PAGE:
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Newbie recommendations (race/class/align thoughts)

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PostPosted: Wed Jun 09, 2021 2:09 pm    Post subject: Newbie recommendations (race/class/align thoughts)

Due to having this thought for a while, I thought I would make some "recommendations" for newcomers. Keep in mind, this is just some personal thoughts... Any of our veterans can feel free to pitch in.

While you can pick any race when starting out, humans are never a particularly bad choice (though they can't be druids). They might be considered a default or vanilla option, and if you're playing a new class (though I would not recommend a human berserker!) their lack of xp penalty is nice.

Gnomes are pretty gimp, and with the blunt vulnerability any mob which punches is going to hurt you more than it would an average person. I wouldn't consider a gnome a great choice for newbies.

Half-elves... Mediocre stats, but enhanced learning, and can choose to learn skills in one session realistically. Also tends to have racial legacies depending on the class, and some classes have mastered skills. Not a bad option, probably not my first recommendation for a newbie.

Illithids have three reasons I would avoid them for a newbie: only the illusionist class is available to them, they are evil, and their slashing vulnerability is hard to deal with.

Werebeasts are potentially newbie friendly. Probe can allow a newbie to explore more safely, and the transformed werebeast has strong stats. As a ranger, this is a solid option.

Dwarves are solid warriors or healers, though when people try to PK you they will attempt to make full use of your drowning vulnerability (which may be a good introduction to the concept). Magic/afflictive resistance is also nice to have. Not a bad option anyway.

Duergars are like dwarves, only evil and with additional vulnerabilities as well as lower constitution. Unlike dwarves, this is not a race I would recommend.

Avians have flight, and a maledictive vulnerability. This is a good option in general.

Pixies are weak and of smaller size so I would avoid them. Same goes for halflings and quasits.

Jotuns have a piercing vulnerability and unfortunately only have paladin and dark-knight as options, so I would say this is not a good choice.

Sliths are interesting, especially with recent buffs. Shed skin can prove useful for getting away from a bad situation, and swallowing corpses means you don't have to worry about food so much. Not sure how viable they are, but with 100% spear I would consider them a possibility as a warrior.

Giants are not on my recommended list. Although storm giants can get skills/spells to 75% in two sessions, the low int and wis make improvements very slow. A minotaur is a similar quandary, though if you're playing a berserker they're not a bad choice.

Elves and drow may have autosneak and learn skills/spells in one session (and drow have faerie fire mastered), but with their exploitable material vulnerabilities, high xp cost, and frail constitution make them a more advanced choice.

Finally, I've not really played a treant, so cannot advise on them.

As for classes:

Warriors are basic, if boring. It's not hard to play them, though they don't have any detects, any way of concealing themselves, or really any protective buffs. You do need to learn about combat style to properly play one, however. You can't go wrong with a warrior, anyway.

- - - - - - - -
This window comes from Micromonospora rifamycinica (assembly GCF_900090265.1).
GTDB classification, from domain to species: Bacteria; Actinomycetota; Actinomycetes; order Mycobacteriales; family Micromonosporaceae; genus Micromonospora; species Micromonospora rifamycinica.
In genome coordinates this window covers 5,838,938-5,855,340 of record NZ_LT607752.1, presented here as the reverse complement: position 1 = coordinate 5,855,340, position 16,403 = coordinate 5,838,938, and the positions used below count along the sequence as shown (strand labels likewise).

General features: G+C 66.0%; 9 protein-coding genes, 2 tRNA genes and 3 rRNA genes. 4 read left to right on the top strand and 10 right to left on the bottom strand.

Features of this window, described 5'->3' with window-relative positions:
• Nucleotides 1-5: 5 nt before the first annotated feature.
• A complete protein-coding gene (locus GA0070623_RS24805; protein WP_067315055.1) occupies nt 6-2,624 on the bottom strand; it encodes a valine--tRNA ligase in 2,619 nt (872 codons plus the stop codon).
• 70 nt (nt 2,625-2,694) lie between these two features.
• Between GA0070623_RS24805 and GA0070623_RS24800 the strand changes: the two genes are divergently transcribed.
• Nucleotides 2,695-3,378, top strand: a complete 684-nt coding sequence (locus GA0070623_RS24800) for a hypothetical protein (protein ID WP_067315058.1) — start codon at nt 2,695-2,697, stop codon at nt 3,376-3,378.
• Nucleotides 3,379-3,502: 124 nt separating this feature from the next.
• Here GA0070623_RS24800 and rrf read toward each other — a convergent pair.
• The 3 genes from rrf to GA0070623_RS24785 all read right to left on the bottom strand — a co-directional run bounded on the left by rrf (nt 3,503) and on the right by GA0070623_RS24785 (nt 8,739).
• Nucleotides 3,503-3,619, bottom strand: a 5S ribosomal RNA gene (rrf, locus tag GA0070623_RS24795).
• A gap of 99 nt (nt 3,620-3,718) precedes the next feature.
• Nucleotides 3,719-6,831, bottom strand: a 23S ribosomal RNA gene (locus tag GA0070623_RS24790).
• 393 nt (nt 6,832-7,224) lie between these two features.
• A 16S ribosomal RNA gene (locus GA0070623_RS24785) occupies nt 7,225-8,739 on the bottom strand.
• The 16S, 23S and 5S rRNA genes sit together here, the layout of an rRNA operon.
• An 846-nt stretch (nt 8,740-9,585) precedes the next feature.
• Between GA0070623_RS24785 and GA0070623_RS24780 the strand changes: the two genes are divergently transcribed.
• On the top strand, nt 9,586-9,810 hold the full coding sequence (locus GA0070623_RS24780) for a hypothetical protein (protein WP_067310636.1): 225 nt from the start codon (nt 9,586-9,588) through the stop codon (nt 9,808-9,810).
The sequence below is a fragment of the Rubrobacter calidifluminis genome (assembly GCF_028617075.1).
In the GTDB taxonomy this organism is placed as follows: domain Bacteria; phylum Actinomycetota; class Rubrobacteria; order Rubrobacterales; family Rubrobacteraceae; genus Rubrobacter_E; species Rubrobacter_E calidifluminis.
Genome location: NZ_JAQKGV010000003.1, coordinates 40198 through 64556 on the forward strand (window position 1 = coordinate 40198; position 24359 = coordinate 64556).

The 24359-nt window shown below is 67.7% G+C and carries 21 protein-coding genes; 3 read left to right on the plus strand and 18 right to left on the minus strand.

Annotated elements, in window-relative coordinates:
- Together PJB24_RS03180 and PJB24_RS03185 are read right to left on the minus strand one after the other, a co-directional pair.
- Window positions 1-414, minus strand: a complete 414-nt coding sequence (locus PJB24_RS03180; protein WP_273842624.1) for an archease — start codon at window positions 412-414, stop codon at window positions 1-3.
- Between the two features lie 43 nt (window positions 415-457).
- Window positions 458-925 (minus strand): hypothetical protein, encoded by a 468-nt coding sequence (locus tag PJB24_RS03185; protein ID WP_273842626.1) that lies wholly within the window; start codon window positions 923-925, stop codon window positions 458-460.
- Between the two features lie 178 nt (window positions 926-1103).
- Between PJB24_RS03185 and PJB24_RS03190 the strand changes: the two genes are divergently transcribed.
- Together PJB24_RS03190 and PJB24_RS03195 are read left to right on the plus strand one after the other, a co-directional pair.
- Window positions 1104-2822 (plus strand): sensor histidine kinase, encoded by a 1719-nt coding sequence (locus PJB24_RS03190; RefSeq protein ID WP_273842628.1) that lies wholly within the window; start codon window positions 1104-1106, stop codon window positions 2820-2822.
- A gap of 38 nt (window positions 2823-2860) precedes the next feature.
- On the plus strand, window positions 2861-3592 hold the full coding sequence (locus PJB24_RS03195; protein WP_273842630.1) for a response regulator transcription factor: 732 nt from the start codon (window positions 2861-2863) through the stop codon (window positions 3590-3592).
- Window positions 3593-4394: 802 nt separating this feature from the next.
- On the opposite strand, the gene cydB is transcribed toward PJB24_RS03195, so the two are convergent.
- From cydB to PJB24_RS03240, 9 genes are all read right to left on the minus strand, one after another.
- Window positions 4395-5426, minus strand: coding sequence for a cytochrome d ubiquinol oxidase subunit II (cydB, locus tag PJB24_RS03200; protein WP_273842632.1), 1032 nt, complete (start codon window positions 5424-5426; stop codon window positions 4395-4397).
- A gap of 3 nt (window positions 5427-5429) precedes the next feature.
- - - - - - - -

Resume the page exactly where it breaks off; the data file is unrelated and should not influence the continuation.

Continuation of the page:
Thieves can be a bit tricky to learn, but they can hide from view and at that point, the only people who can see them directly (unless brought out of hiding in various ways) are other thieves or shadows. Most people HATE thieves, so this may not be the best way to learn the realms. If you choose to play a thief, just remember: your blackjack is your best friend.

Illusionists typically require a lot of knowledge of the game, so I wouldn't recommend them to a newbie. On the flip side, many people desire somebody who can haste and slow them at will...

Necromancers are also a knowledge-intensive class. I would also not recommend this class to a newcomer. Add in the fact that you're evil (I'll get to the bit about alignments later), and your experience might prove to not be very enjoyable.

Healers are awesome, though religion may feel daunting at first. I'd recommend following an active Immortal like Phostan or Ceridwel. You'll have a lot of friends on the goody side, but chances are you'll make enemies among the evils in AR. This is definitely a solid pick.

Shamans are the evil equivalent of healers only with more emphasis on the offensive. (Again, I will explain evil later.) Not necessarily a bad choice, but it makes things more difficult than they need to be.

Druids are a complex class. Putting aside the complexity and necessity of acquiring a druidic staff, they at least can be a neutral cleric type, so you don't have to pick sides necessarily. I would not generally recommend this as a first pick; maybe you might try it after getting a handle for the healer.

Rangers are another excellent class. They focus on physical combat like the warriors, but can also do neat stuff with their bows, and summon pets to fight alongside them in the wilderness. Also, camouflage is a great way to avoid fights (except against other rangers). I would say that the ranger would be one of my top recommendations for a newbie.

Berserkers... I will admit, they can be fun to play, but until you have played a warrior I would put off trying this class, since their fighting style is literally like a warrior's initially. However, once they get badly wounded, they will RAGE, and when you're raging and fail to relax you can't flee from a losing fight. Approach this class with caution.